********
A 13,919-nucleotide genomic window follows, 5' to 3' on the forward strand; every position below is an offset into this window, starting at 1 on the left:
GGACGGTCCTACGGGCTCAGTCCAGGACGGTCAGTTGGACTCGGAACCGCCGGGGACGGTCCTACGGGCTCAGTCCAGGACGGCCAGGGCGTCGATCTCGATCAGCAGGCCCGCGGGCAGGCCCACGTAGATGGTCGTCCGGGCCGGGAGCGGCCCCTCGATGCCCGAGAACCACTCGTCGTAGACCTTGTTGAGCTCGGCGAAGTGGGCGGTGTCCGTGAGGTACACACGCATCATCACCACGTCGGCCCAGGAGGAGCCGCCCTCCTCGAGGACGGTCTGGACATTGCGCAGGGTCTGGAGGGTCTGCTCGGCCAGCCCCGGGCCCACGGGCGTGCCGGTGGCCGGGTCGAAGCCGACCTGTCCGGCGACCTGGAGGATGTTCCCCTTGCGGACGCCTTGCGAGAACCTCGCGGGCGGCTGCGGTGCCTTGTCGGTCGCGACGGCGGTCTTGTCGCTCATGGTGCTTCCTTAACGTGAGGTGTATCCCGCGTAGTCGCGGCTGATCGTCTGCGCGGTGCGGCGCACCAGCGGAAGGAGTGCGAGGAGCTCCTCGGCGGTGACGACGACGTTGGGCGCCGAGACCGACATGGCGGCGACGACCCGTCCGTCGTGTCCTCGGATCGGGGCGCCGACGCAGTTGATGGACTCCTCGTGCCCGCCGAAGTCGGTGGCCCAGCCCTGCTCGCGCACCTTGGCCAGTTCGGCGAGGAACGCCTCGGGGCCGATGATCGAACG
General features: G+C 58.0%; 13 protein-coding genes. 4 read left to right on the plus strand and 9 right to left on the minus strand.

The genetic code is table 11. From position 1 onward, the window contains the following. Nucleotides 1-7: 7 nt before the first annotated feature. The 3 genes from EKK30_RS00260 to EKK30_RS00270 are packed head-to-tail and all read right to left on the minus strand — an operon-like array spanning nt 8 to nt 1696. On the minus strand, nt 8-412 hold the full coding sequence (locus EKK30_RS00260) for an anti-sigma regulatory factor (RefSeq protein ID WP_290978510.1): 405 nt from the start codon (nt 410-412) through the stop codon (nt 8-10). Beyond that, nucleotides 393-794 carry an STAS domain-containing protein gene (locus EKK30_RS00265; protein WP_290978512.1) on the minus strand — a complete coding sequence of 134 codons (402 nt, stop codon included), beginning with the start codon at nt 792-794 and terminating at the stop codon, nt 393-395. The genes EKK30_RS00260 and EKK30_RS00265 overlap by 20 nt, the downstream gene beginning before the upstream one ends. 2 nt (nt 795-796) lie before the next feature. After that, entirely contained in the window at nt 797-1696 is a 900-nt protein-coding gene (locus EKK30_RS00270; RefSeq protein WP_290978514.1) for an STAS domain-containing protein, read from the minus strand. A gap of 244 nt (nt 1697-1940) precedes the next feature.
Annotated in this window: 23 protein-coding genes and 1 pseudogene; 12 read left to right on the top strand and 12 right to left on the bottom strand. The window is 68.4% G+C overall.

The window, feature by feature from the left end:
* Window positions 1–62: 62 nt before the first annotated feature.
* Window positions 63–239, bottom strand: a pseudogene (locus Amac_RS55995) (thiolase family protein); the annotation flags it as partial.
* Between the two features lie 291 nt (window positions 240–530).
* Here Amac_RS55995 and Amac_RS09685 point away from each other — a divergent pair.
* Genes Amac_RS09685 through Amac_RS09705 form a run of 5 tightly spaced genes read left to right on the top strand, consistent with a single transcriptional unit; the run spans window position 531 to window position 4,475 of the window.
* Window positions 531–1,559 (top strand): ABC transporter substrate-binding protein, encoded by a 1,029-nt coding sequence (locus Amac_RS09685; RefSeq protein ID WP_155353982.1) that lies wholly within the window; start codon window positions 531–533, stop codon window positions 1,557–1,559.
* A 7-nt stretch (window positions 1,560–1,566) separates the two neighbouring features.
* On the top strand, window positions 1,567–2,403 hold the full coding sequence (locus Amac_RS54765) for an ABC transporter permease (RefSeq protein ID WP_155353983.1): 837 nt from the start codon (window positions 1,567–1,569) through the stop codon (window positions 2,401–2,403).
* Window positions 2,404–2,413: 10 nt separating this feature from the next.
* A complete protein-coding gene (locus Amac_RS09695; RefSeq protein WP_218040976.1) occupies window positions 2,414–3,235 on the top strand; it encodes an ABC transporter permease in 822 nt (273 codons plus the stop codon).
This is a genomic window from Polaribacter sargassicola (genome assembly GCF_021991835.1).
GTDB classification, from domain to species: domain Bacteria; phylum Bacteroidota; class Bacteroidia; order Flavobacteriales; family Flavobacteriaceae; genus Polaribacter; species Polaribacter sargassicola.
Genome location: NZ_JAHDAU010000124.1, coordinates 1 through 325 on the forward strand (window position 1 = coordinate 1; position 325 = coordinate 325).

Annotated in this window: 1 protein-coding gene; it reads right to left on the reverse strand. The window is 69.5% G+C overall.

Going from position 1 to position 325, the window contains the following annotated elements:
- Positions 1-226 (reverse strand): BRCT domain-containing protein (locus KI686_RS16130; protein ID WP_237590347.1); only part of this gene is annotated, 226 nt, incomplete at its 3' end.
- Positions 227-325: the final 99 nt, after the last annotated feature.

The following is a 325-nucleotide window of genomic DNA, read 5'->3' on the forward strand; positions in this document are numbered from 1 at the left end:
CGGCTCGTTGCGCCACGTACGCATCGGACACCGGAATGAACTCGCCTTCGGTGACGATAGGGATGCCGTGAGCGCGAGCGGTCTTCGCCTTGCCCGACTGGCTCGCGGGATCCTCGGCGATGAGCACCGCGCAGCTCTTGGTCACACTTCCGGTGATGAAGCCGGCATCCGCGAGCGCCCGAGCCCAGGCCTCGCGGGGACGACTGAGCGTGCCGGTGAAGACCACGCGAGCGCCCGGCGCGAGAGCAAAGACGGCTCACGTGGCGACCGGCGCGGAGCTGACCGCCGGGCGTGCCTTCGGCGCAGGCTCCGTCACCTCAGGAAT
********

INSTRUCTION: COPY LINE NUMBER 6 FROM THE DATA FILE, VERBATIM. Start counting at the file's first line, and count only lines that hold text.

The window, feature by feature from the left end: